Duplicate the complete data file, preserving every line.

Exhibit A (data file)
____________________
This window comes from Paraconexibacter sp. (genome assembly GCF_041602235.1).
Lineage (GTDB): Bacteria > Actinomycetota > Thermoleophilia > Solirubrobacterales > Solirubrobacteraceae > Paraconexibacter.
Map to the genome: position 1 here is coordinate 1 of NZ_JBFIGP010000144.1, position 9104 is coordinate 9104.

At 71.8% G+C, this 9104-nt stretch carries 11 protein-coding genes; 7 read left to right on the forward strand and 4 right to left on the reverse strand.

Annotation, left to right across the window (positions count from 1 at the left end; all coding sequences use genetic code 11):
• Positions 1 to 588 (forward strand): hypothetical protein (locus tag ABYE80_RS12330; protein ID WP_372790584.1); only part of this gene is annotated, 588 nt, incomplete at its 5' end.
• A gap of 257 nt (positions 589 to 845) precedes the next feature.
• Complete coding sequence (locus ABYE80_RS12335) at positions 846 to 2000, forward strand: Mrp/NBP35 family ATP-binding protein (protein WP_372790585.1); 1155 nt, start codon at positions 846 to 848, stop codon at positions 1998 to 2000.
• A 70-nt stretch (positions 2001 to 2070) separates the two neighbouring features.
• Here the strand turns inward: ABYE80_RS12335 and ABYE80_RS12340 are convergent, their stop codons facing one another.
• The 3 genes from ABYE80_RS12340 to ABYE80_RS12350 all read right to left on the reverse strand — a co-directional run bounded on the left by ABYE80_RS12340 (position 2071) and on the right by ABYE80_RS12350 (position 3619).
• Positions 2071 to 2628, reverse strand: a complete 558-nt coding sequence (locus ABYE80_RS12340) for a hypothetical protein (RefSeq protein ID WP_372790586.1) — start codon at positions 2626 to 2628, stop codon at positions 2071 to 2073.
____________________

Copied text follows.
This window comes from Paraconexibacter sp. (genome assembly GCF_041602235.1).
Lineage (GTDB): Bacteria > Actinomycetota > Thermoleophilia > Solirubrobacterales > Solirubrobacteraceae > Paraconexibacter.
Map to the genome: position 1 here is coordinate 1 of NZ_JBFIGP010000144.1, position 9104 is coordinate 9104.

At 71.8% G+C, this 9104-nt stretch carries 11 protein-coding genes; 7 read left to right on the forward strand and 4 right to left on the reverse strand.

Annotation, left to right across the window (positions count from 1 at the left end; all coding sequences use genetic code 11):
• Positions 1 to 588 (forward strand): hypothetical protein (locus tag ABYE80_RS12330; protein ID WP_372790584.1); only part of this gene is annotated, 588 nt, incomplete at its 5' end.
• A gap of 257 nt (positions 589 to 845) precedes the next feature.
• Complete coding sequence (locus ABYE80_RS12335) at positions 846 to 2000, forward strand: Mrp/NBP35 family ATP-binding protein (protein WP_372790585.1); 1155 nt, start codon at positions 846 to 848, stop codon at positions 1998 to 2000.
• A 70-nt stretch (positions 2001 to 2070) separates the two neighbouring features.
• Here the strand turns inward: ABYE80_RS12335 and ABYE80_RS12340 are convergent, their stop codons facing one another.
• The 3 genes from ABYE80_RS12340 to ABYE80_RS12350 all read right to left on the reverse strand — a co-directional run bounded on the left by ABYE80_RS12340 (position 2071) and on the right by ABYE80_RS12350 (position 3619).
• Positions 2071 to 2628, reverse strand: a complete 558-nt coding sequence (locus ABYE80_RS12340) for a hypothetical protein (RefSeq protein ID WP_372790586.1) — start codon at positions 2626 to 2628, stop codon at positions 2071 to 2073.